Updated 29 June 2021
Research and story by Clarence Simonsen
All rights reserved
At Peenemünde, Germany, Wernher von Braun assembled a group of 2,000 German rocket-scientists, and 6,000 production workers, including, 1,300 forced slave labors, taken from selected concentration camps in Germany.
In April 1943, Arthur Rudolph endorsed the use of S.S. forced labor in the production of the A4 [V2] rockets at Peenemunde.
In June 1943, the first prisoners began to arrive and four weeks later, 600 mostly French and Russians were hard at work assembling V2 production machinery [image below]. A few selected Soviet artists also worked in the rocket drafting room. These prisoners of war were house in an area called, [Trassenheide] which was located 2 miles south of the German residential housing estate [Karl–Hagen Siedlung] where 500 of the most brilliant German scientists and families lived. The Karl-Hagen Housing Estate was a model village completed October 1937.
The RAF raid on 17/18 August 1943, consisted of three waves of 596 bombers, the first was the most important, to catch the Germans asleep in the Karl-Hagen Estate and kill as many expert technical and scientific people as possible, including women and children. The Pathfinder aircraft missed their main target and marked the labor camp at Trassenheide, killing 555 of the 600 Polish and French prisoners of war. This mistaken target hit changed the course of the war and made possible the future of man in space and landing on the moon.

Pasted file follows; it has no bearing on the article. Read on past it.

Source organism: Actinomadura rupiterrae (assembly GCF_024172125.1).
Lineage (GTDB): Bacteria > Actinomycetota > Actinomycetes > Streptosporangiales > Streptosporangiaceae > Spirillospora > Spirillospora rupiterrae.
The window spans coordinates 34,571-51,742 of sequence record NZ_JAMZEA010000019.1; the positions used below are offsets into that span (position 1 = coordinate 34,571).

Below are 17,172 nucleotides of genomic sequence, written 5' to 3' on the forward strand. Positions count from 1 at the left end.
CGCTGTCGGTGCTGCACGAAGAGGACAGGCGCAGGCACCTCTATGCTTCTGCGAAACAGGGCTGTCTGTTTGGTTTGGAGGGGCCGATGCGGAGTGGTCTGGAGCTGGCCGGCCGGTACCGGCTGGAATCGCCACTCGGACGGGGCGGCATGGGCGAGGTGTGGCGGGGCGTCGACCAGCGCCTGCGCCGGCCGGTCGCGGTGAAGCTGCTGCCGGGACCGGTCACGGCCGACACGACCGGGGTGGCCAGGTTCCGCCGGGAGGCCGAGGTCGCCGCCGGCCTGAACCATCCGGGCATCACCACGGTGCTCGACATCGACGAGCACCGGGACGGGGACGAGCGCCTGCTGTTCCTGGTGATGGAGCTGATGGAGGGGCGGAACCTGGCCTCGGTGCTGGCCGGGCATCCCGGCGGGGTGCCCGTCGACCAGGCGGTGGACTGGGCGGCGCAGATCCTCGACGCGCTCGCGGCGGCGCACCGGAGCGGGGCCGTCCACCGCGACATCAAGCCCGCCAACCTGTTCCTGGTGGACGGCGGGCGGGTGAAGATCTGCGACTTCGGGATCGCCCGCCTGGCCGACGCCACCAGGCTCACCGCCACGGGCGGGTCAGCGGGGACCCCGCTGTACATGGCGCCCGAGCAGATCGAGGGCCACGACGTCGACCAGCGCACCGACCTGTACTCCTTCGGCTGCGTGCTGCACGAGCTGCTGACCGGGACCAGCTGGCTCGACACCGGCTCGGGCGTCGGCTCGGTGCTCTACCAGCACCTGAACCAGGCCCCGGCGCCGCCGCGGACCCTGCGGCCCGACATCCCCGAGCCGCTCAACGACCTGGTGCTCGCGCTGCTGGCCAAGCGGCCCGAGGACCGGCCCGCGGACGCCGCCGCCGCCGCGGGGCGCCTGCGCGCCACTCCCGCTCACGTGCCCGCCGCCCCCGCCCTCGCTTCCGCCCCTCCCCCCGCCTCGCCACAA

This research history is dedicated to the unknown names and forgotten foreign prisoners of war who died that night – 18 August 1943. Their unknown sacrifice changed the world we live in and formed the future of humans in space.
Soviet Prisoners of War, working in the production of A/4 rocket parts at Peenemunde.
German Federal Archives free domain
The date of this picture is unknown.
However the prisoners arrived at Peenemünde in June 1943 and the RAF attacked on 17 August 43. This was probably taken in that period of time and these three young Russian POWs would be killed in the bombing attack early 18 August 1943.
Copyright Clarence Simonsen
All rights reserved